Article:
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Andrew Carnegie Birthplace Museum announces first collaborative leadership role


Mark Macleod and Jennifer Jones beside portrait of Andrew Carnegie by Calum Colvin completed in 2019

In an innovative new move, the Carnegie Dunfermline Trust has recently appointed two experienced museum professionals to job-share the role of museum manager at the Andrew Carnegie Birthplace Museum.

Jennifer Jones and Mark Macleod embarked on their shared role in September and have been getting to grips with the museum’s collection, its stories and the history of the building. They will also aim to build on the museum’s success in becoming Kids in Museums’ most Family Friendly Museum in the UK in 2019.

Famous philanthropist

The museum was opened in 1928 when a memorial hall was added to the 18th-century weaver’s cottage where Andrew Carnegie, one of the world’s most famous philanthropists, was born in 1835. The cottage had previously been open to the public in 1908 following Carnegie’s wife Louise’s purchase of the building in 1895.

Carnegie, who had emigrated to the US with his parents in 1848 aged 12, went on to become a steel tycoon, stockbroker, entrepreneur, writer and lecturer. His legacy lives on in buildings across the world, supported by his philanthropy, such as Carnegie Hall in New York, the Peace Palace in the Hague and more than 3,000 libraries including Dunfermline Carnegie Library.


Jennifer was born in Dunfermline and returned a few years ago after working in St Andrews, Edinburgh and Stratford-upon-Avon where she was the Collections Development Officer at the Shakespeare Birthplace Trust. Her expertise is in collections and one of her aims is to open up the museum’s 5,000-strong collection more broadly to the public both in the museum and online.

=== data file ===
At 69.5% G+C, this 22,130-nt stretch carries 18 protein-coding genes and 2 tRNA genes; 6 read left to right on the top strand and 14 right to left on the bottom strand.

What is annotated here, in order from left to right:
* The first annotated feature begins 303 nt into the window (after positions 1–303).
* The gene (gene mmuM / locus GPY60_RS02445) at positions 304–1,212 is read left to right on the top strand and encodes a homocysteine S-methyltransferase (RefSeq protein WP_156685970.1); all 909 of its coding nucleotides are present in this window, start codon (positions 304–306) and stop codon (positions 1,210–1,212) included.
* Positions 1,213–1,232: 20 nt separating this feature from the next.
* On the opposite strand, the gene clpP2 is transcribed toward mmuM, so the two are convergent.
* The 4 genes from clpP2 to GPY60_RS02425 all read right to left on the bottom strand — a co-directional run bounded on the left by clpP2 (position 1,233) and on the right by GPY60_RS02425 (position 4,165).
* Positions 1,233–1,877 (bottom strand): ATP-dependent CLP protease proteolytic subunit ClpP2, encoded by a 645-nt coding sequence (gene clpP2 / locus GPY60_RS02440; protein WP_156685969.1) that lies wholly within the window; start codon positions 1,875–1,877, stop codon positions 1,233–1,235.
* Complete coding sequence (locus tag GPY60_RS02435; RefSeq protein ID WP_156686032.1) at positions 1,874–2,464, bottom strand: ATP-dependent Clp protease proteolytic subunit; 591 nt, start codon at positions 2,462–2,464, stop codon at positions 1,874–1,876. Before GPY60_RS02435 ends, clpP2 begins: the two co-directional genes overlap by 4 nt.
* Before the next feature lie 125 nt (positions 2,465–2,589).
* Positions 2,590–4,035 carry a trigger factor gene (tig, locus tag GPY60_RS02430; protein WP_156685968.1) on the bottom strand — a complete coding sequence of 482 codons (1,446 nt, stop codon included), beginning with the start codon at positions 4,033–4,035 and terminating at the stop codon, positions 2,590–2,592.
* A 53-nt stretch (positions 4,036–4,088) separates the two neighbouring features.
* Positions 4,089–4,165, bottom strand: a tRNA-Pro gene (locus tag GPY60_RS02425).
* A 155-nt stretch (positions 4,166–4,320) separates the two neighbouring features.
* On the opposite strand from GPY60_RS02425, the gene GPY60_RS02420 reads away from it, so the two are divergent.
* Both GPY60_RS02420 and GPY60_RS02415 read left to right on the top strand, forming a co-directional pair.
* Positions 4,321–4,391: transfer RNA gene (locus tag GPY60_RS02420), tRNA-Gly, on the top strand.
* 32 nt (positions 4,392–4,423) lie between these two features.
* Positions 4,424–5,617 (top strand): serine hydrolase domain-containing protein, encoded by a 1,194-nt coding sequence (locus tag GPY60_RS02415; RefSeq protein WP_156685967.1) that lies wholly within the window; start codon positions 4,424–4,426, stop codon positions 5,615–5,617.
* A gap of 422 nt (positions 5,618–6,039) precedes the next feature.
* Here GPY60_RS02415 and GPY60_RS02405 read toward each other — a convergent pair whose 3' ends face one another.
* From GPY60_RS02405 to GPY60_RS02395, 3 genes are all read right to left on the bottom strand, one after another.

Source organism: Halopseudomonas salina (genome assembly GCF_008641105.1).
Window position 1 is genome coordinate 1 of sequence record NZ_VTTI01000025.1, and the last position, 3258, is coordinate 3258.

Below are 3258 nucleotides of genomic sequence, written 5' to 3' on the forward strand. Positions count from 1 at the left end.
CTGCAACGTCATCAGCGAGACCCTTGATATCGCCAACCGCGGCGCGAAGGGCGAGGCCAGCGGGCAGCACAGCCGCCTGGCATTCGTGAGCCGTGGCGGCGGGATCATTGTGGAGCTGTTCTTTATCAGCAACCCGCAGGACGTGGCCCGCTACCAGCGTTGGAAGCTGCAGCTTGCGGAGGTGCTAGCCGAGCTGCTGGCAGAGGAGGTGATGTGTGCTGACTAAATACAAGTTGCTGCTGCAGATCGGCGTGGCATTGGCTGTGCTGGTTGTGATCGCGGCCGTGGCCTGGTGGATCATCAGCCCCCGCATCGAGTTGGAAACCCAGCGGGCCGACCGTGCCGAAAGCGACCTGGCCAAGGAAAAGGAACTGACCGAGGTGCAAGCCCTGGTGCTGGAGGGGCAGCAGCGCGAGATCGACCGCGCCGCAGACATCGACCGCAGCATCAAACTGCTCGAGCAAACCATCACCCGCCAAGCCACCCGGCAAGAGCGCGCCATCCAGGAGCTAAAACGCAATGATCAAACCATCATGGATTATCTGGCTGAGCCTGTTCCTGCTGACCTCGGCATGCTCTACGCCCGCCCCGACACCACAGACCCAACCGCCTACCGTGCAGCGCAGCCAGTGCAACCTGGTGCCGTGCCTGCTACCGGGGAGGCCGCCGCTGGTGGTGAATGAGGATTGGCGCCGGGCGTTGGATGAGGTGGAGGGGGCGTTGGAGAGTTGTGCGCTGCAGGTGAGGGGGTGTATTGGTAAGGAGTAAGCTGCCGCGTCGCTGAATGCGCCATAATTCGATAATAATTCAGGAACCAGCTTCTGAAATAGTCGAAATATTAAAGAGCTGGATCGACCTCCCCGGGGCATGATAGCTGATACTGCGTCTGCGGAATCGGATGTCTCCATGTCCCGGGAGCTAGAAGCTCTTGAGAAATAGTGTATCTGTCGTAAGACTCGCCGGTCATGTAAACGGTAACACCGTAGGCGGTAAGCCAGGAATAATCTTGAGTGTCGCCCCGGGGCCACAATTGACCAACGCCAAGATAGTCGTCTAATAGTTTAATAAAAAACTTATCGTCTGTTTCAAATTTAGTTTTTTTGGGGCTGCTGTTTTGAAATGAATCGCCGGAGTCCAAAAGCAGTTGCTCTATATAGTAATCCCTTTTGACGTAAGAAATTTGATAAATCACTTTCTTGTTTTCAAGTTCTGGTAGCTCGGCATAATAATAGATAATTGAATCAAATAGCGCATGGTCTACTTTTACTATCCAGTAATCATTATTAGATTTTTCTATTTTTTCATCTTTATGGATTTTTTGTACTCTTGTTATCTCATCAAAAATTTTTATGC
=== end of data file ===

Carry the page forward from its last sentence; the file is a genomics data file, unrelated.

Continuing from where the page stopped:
Mark arrived in Dunfermline from Worcester, where he was head of The Infirmary Museum, and has since created eight free digital tours for the town in partnership with tourism and heritage businesses. He is passionate about customer experiences and will be looking to build on the museum’s events and education sessions that the team established before the pandemic hit.

Complementary skills

Gillian Taylor, CEO of Carnegie Dunfermline Trust, said: “Jennifer and Mark bring a wealth of skills and experience from birthplace museums, national collections, university and medical specific audiences. Together they offer complementary skills and we are excited to see what will be achieved by the museum team going forward.”

The museum and its collection offer a fascinating insight into Carnegie’s upbringing, his life, connections, legacy and the world in the second half of 19th century. The collection includes family portraits, letters and gifts, works of art, photographs, clothing, medals and certificates.

About the author – Adrian Murphy

Adrian is the Editor of MuseumNext and has 20 years’ experience as a journalist, half of which has been writing for the cultural sector.

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